# Novice Haskell query

**Ashley Yakeley
**
ashley@semantic.org

*Tue, 31 Jul 2001 15:49:22 -0700*

At 2001-07-31 14:17, Mark Carroll wrote:
>*Now, "show x" will work, and "show y" won't. How can I write things so
*>*that I can show both x and y? I don't seem to be able to write, say,
*>*
*>* instance Show a => Show (Tree a) where
*>* show (Branch datum left right) =
*>* show left ++ " <- " ++ show datum ++ " -> " ++ show right
*>*
*>* instance Show (Tree a) where
*>* show Leaf = "*"
*
These two instances overlap. You want one instance, with both Branch and
Leaf alternatives in the 'show' function.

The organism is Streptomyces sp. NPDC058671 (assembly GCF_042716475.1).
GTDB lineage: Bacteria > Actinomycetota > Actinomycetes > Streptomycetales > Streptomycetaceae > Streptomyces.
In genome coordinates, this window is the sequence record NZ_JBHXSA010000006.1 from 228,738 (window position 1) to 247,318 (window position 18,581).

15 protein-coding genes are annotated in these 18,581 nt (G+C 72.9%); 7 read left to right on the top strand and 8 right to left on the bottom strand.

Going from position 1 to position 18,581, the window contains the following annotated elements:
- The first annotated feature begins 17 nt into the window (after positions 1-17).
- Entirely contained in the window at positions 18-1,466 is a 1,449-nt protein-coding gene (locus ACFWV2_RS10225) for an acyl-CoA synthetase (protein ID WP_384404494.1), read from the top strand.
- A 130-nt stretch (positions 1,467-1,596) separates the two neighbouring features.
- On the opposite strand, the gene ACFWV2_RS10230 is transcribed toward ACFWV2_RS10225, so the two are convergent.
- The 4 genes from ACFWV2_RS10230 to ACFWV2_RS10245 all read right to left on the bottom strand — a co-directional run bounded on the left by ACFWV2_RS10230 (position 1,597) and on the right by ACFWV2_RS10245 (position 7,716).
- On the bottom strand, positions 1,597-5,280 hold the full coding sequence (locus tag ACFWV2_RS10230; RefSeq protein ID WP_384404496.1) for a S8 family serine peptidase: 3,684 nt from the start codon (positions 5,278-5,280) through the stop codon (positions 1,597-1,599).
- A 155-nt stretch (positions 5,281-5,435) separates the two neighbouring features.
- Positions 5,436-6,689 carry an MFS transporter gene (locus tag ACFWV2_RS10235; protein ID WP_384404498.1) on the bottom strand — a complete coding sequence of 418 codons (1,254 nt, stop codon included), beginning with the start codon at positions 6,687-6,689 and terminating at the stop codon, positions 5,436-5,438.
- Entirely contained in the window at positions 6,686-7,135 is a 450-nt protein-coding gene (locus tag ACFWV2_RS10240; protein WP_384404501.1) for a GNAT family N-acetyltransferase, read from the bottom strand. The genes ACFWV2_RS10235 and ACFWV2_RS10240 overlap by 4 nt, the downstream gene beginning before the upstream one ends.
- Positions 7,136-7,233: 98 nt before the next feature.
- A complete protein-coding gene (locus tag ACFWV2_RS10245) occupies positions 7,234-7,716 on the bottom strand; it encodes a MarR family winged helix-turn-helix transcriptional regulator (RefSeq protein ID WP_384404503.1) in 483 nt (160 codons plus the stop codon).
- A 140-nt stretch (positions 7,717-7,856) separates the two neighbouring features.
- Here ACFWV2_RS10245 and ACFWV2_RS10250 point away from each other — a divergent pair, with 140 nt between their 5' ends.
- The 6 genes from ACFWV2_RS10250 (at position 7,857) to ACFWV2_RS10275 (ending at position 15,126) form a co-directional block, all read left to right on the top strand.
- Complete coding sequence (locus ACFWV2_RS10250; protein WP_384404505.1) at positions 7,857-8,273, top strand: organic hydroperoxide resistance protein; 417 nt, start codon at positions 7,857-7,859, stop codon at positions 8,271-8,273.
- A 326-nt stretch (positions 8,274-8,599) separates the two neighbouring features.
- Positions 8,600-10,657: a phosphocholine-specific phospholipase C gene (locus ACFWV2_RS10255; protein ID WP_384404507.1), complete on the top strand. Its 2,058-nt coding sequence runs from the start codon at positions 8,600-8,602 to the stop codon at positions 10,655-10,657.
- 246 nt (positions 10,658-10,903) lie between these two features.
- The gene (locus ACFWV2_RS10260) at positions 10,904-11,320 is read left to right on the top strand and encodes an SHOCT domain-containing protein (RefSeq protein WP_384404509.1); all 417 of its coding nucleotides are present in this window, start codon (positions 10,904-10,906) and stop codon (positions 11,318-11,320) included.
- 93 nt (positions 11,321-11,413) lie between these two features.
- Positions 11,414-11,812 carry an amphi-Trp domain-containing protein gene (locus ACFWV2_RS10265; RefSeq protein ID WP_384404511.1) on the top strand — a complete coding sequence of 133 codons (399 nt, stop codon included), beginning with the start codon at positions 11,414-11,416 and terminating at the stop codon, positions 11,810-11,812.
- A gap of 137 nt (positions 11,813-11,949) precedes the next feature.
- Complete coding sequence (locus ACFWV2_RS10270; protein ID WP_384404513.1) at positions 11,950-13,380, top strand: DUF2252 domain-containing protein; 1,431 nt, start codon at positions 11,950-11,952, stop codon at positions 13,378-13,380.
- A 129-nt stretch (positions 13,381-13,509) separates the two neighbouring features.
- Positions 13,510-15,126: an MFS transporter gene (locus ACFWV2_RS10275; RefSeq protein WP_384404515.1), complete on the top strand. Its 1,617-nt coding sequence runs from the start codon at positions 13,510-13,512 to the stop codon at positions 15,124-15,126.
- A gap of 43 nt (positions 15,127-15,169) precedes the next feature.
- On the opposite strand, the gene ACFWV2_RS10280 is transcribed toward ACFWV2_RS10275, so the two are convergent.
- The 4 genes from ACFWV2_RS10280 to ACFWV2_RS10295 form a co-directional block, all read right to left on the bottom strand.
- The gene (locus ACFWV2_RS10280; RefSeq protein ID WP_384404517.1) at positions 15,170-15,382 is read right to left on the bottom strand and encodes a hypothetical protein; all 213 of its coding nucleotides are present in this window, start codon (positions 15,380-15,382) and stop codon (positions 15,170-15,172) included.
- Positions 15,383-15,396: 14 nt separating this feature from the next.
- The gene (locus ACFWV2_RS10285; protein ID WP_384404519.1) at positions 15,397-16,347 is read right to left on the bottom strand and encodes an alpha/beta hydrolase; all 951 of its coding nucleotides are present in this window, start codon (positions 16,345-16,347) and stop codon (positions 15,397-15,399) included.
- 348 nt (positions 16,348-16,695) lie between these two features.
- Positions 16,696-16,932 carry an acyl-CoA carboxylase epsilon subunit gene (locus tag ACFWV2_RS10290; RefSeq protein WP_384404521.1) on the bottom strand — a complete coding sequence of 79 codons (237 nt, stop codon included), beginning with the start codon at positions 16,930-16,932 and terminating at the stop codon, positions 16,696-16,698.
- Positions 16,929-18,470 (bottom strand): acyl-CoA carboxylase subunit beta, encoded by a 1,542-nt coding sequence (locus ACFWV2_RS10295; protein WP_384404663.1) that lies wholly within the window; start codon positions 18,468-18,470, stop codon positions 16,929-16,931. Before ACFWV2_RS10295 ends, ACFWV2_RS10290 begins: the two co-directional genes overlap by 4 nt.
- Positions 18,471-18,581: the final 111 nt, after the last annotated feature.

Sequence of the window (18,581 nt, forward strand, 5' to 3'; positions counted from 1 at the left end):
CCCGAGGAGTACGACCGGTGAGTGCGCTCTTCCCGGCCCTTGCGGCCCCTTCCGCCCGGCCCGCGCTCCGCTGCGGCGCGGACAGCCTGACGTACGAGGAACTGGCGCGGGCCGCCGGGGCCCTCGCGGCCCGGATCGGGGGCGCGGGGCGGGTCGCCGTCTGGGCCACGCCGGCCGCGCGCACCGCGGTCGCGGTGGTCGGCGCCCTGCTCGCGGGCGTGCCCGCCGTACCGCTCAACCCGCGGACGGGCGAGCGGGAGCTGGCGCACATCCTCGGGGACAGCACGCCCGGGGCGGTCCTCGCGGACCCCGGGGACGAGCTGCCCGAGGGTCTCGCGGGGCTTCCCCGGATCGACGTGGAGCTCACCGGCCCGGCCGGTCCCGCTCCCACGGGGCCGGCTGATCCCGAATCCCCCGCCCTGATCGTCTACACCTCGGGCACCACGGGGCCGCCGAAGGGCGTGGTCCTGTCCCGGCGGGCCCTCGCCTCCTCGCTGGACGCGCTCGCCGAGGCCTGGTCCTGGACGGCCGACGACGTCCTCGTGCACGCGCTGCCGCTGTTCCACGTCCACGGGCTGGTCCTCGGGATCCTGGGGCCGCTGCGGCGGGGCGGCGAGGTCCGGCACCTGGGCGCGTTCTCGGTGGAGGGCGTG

>*or, perhaps,
*>*
*>* instance Show (Tree a) where
*>* Show a => show (Branch datum left right) =
*>* show left ++ " <- " ++ show datum ++ " -> " ++ show right
*>* show Leaf = "*"
*
Close, but you're making a promise (that 'Tree a' is Show for _any_ 'a')
that you can't fulfill. Attempting to restrict the type of 'a' while
defining the function is bogus, the 'a' symbol simply isn't in scope at
that point.
Clearly the type 'Tree a' is only Show if 'a' is. It's irrelevant that
the 'Leaf' part of the definition doesn't need 'a' to be Show: the
'Branch' part does, so the type has to be restricted to 'Show a => Tree
a' if it is going to be Show.
So you want this:
instance Show a => Show (Tree a) where
...
--
Ashley Yakeley, Seattle WA